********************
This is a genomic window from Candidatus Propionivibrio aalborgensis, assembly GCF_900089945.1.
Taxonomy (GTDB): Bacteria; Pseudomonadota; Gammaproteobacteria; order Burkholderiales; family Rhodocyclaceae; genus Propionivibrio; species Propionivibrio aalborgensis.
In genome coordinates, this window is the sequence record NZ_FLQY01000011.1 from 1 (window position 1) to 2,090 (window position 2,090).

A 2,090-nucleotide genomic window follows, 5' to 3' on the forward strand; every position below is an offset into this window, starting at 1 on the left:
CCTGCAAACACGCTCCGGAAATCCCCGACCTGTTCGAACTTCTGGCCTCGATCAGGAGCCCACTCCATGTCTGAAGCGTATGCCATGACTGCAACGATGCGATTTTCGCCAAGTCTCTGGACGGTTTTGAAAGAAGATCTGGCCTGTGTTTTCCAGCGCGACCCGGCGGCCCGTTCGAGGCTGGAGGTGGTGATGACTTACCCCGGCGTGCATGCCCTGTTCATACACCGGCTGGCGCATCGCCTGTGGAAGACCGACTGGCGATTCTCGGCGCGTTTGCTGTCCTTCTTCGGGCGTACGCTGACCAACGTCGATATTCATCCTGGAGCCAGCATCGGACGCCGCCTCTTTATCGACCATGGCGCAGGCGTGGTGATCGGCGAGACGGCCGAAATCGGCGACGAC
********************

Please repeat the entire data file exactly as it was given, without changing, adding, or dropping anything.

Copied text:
This is a genomic window from Candidatus Propionivibrio aalborgensis, assembly GCF_900089945.1.
Taxonomy (GTDB): Bacteria; Pseudomonadota; Gammaproteobacteria; order Burkholderiales; family Rhodocyclaceae; genus Propionivibrio; species Propionivibrio aalborgensis.
In genome coordinates, this window is the sequence record NZ_FLQY01000011.1 from 1 (window position 1) to 2,090 (window position 2,090).

A 2,090-nucleotide genomic window follows, 5' to 3' on the forward strand; every position below is an offset into this window, starting at 1 on the left:
CCTGCAAACACGCTCCGGAAATCCCCGACCTGTTCGAACTTCTGGCCTCGATCAGGAGCCCACTCCATGTCTGAAGCGTATGCCATGACTGCAACGATGCGATTTTCGCCAAGTCTCTGGACGGTTTTGAAAGAAGATCTGGCCTGTGTTTTCCAGCGCGACCCGGCGGCCCGTTCGAGGCTGGAGGTGGTGATGACTTACCCCGGCGTGCATGCCCTGTTCATACACCGGCTGGCGCATCGCCTGTGGAAGACCGACTGGCGATTCTCGGCGCGTTTGCTGTCCTTCTTCGGGCGTACGCTGACCAACGTCGATATTCATCCTGGAGCCAGCATCGGACGCCGCCTCTTTATCGACCATGGCGCAGGCGTGGTGATCGGCGAGACGGCCGAAATCGGCGACGAC